“Smart video uses AI and machine learning to intelligently capture and automatically classify that video data the dashcam is capturing,” said Kevin Aries, head of global product success for Verizon Connect. “Now, fleet managers can understand how severe an event is, and it helps them focus only on the relevant pieces of data so they can manage safety around their business.”
In addition to correcting driver behavior, smart video can also be used to identify and reward the best drivers.
“We’re capturing every minute of driving time so we can identify not only when a driver is compliant with laws and policies, but when they demonstrate exceptional driving,” said Adam Kahn, president of fleet for Netradyne.
This is especially important when sometimes “unsafe” driver behaviors may be good defensive driving. Smart video is smart enough to distinguish when a behavior is truly positive or negative.
“Video takes telematics to another level by being able to give context and identify positive driver behaviors,” Driscoll said. “For example, if a driver slams the brakes to avoid hitting a child that ran into the street to chase his ball, with regular telematics data, the driver would be dinged for hard braking, and it would negatively affect his score. With video, the AI on the camera would see that the hard braking was to avoid hitting someone so that it would give them a positive score.”
And, perhaps most importantly, smart video can be used to assist drivers who are in trouble. “The biggest difference between video and ‘smart video’ is the ability to deliver data in real-time,” said Ashim Bose, chief data scientist and VP of artificial intelligence, machine learning, and data engineering for Omnitracs. “A connected video device can relay information to fleet managers immediately, which can be critical if a driver is in an accident.”
Isler said that while AI has become increasingly useful, it’s also become more accessible to fleets.
“The price has come down significantly, and at the same time, AI has become much more powerful,” he said. “In the past it would not have been possible to compute simultaneously tracking distance to the vehicle in front of the driver, checking to see if he is smoking or using a cell phone, watching his eyes through sunglasses using infrared to see if he is falling asleep, and recording five-plus channels of video in and around the vehicle. It is amazing when you stop to think about how much is happening at the same time!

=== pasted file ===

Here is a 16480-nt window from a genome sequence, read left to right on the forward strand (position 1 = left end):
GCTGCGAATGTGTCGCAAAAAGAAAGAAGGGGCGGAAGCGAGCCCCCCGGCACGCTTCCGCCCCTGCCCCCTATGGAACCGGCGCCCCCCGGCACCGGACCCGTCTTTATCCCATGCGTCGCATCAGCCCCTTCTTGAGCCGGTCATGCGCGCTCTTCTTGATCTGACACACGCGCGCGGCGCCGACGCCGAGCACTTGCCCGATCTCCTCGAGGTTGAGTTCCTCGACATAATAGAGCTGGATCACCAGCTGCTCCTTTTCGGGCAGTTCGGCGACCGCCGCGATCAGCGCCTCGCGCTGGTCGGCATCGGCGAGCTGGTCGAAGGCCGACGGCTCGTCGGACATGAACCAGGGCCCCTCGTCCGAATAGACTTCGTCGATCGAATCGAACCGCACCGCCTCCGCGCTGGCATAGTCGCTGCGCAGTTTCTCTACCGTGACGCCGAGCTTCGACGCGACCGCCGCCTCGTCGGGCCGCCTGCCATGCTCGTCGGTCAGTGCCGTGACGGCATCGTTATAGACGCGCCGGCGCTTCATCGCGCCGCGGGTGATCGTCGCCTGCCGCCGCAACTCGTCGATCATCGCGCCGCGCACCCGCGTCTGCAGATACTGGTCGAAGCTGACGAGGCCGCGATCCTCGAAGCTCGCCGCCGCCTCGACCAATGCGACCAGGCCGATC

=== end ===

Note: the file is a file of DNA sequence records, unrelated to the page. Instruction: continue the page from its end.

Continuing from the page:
Taking a closer look, here’s how the technology behind smart video operates.
“First, a sudden change in driving temperament — for example, harsh braking, rapid acceleration or unexpected lane departure triggers the camera associated with that specific sensor to turn on and capture 3-5 seconds of footage,” said Will Wycks, global marketing director for Chevin. “This reveals the cause of that change.”
How does smart video know which instances to capture? Artificial intelligence and machine learning are essential.
“Artificial intelligence needs a lot of data to train the algorithms to work,” said Michael Phillippi, VP, technology for Lytx. “We have data from 600,000 vehicles, with events we had already classified. We then took that data, fed it into a machine, and out comes a machine algorithm. In other words, years of human judgment about what’s happening in a video is fed into a machine, and then the machine can tell you in the next video what’s happening. That’s how it’s able to find the unique moments in time that are important to fleets and drivers.”
Thanks to AI and machine learning, smart video can remove the potential for human error or bias as well as the time-consuming processes associated with manually reviewing video.
“Video is data, and historically that has been left to the human/viewer to analyze and interpret. That takes time and is based on opinion,” Aries said. “Smart video uses advanced technology to interpret better what’s happening in those videos. Ultimately, it helps inform decision making by being able to tell the viewer what’s happening in the video and how safe or unsafe an event has been. It also saves time by reducing the need to review hours of video footage and helps them identify important events.”
Kahn said the systems that make video “smart” allow for real-time monitoring and improved performance over time — attributes you don’t get with first-generation video telematics.
“Analysis is done on the device with edge computing, resulting in near real-time notification and updates. Legacy systems have a delay in that they upload the data in batches overnight, the video is scored by humans, and returned later,” he said. “Machine learning also enables the system to be trained for consistent precision — and continues to get better over time. Legacy video telematics relies on a human making a trained judgment.”
Phillippi said with continuous distraction detection and cameras always trained on drivers, machine vision and artificial intelligence (MV+AI) can detect things like cell phone use, smoking, eating and drinking, seatbelt use, and camera obstruction.